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Why Saturated Fat Is Feared

by Ron on May 4, 2014

Let me first start this post off with my disclaimer.  If you are inactive and already eating a diet high in excess carbohydrates, your are likely in constant fat storage mode due to excess levels of the hormone insulin.  In this case, eating liberal amounts of saturated fat is not healthy.  Please don’t use this post as an excuse to add a potentially fattening food to an already fattening diet.  If you’re eating lots of sugar, sweets, and even rice, beans, bread and excessive grains in the context of a fairly sedentary lifestyle, adding ghee, butter or full fat dairy will only make matters worse.  When it comes to their health, many people have a tendency to do selective research and pick out what they desire… “chocolate, red wine and saturated fat are good for me, but I’ll push aside the part about cutting back on carbs, eating at least 6-8 servings of multi-colored vegetables and fruit, and increasing activity levels.”  Now let’s move on.

A recent study in the Annals of Internal Medicine concluded that current evidence does not clearly support a link between high saturated fat intake and increased heart disease risk.  If you sit two groups of researchers at the table, one pro-saturated fat and one anti-saturated fat, they can spend hours in a tennis match citing studies back and forth.  Multiple confounding factors and the impact of variables like the healthy user bias make it very difficult to interpret these studies.   In this post I’m not going to delve into these studies.  Just appreciate that there are plenty of thoughtful, very capable scientists and physicians who question the link between saturated fat and heart disease.   Even many mainstream doctors including Dr.Oz have changed their longstanding stance on saturated fat as you can see here. My focus in this post  is not on citing studies, but on the psychology of saturated fat and why despite the rising amount of evidence showing saturated fat to be more of an innocent dietary bystander, individuals including physicians and scientists, struggle to pardon saturated fat as the primary dietary offender in heart disease risk.  Below are three key reasons for this:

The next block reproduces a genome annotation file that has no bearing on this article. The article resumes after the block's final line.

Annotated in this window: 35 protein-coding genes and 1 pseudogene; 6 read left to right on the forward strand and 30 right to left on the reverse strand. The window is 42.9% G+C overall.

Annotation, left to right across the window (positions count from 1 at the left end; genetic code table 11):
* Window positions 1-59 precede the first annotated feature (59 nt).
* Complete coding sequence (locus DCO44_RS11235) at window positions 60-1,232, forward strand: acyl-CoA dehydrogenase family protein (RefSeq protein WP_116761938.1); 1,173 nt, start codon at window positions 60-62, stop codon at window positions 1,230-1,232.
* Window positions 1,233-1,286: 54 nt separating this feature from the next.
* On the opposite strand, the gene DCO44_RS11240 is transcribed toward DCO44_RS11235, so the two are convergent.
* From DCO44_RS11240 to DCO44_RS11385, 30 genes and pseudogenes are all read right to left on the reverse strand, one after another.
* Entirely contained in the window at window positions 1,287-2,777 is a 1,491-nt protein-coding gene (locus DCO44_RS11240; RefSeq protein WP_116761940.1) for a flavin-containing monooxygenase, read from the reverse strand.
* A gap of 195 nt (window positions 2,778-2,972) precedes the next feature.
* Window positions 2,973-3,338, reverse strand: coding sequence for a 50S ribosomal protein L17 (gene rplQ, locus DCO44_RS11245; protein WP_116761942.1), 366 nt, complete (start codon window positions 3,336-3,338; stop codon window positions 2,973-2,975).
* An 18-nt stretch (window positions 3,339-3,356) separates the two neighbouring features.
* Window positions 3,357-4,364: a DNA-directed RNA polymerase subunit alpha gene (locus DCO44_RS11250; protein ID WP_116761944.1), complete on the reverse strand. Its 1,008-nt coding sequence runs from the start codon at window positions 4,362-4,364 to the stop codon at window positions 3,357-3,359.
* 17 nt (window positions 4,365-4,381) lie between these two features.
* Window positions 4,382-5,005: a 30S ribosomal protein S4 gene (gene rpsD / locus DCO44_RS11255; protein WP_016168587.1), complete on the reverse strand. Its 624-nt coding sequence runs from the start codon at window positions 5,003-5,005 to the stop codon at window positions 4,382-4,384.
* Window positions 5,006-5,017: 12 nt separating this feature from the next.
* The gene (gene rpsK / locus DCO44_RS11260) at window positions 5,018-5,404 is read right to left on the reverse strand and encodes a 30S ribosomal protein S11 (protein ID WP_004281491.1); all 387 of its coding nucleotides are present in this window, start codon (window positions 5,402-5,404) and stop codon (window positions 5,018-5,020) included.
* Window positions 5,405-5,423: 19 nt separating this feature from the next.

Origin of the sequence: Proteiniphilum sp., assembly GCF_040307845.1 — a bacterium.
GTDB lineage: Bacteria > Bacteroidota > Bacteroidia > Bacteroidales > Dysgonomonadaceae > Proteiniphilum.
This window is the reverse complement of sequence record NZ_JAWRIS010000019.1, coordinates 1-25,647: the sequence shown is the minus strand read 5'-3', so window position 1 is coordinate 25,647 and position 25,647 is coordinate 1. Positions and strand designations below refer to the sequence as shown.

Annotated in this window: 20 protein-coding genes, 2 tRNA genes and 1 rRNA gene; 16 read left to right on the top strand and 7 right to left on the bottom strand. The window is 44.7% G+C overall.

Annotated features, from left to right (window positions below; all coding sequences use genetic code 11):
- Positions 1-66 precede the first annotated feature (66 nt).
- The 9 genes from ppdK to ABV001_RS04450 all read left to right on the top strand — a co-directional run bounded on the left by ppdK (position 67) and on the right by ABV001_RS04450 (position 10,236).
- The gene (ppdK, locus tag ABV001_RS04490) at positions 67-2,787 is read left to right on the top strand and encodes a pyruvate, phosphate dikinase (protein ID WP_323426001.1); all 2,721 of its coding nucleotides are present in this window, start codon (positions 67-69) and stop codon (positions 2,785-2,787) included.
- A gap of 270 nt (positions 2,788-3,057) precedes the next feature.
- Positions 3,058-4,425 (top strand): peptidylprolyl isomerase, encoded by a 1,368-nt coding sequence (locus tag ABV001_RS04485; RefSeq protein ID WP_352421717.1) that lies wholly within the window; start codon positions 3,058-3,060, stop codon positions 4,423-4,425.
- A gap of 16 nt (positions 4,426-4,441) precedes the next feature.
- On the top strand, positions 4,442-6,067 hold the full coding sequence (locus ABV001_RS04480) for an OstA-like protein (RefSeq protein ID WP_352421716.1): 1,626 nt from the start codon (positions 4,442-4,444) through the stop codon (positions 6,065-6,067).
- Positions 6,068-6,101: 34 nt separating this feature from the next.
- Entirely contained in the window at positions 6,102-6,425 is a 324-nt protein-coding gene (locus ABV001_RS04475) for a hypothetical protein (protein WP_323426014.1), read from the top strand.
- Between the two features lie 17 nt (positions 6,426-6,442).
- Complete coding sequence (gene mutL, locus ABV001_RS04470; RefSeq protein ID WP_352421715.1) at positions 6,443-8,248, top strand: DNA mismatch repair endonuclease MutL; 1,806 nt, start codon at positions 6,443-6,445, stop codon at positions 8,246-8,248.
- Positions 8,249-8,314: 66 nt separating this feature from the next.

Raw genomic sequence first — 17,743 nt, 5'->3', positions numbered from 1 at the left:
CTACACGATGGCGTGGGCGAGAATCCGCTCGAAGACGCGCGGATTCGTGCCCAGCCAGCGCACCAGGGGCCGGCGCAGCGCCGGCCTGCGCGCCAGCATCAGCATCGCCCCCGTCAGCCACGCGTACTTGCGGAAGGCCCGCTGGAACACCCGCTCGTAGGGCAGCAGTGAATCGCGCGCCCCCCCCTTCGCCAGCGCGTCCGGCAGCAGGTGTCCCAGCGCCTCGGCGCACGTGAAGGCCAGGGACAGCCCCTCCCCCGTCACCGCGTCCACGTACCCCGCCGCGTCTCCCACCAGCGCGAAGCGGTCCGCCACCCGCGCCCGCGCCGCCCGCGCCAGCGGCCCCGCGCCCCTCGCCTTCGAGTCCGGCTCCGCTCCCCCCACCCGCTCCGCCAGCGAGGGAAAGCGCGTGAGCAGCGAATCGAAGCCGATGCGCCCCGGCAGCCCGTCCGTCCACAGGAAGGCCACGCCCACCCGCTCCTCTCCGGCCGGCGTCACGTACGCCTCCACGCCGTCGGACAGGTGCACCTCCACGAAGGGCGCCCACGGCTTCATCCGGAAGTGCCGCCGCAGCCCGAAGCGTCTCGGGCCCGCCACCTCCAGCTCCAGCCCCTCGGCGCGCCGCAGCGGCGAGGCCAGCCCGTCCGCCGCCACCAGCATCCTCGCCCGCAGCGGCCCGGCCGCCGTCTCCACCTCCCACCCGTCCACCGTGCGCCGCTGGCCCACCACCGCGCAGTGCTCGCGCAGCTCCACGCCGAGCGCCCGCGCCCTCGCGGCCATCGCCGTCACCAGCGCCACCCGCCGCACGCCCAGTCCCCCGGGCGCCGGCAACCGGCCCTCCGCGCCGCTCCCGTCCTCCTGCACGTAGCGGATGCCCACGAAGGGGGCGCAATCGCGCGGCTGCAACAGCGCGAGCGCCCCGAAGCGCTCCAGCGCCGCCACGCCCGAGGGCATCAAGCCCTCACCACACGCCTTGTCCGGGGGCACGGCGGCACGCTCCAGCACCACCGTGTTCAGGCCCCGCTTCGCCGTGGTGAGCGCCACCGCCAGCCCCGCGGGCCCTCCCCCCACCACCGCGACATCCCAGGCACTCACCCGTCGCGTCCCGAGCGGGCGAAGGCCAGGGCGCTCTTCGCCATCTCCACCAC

REASON #1-The Word “Saturated”

There is an almost visceral sensation people get when they even hear the word “saturated.”  If you’ve clung to the outdated concept of heart disease being due to “clogged arteries,” much like clogged plumbing, then you will be susceptible to this association.  Why do we even call fat “saturated” in the first place?  Is it because it truly saturates your arteries like clogged plumbing?  Not at all.  It has to do with the relationship between the carbon atoms (“Cs”) and hydrogen atoms (“Hs”) shown in the image below which illustrates the chemical structure of saturated and unsaturated fat.

SatFat5

 

Notice how the region I circled for the unsaturated fat only has two attached hydrogens(Hs),while the saturated fat has four Hs (2 on top and 2 on the bottom).  So the chemical structure is “saturated” with more hydrogen.  This has nothing to do with fat saturating the inside of your arteries!  If only the chemist who coined the term “saturated” knew how badly this word would be misconstrued.

REASON #2-Saturated Fat is Solid at Room Temperature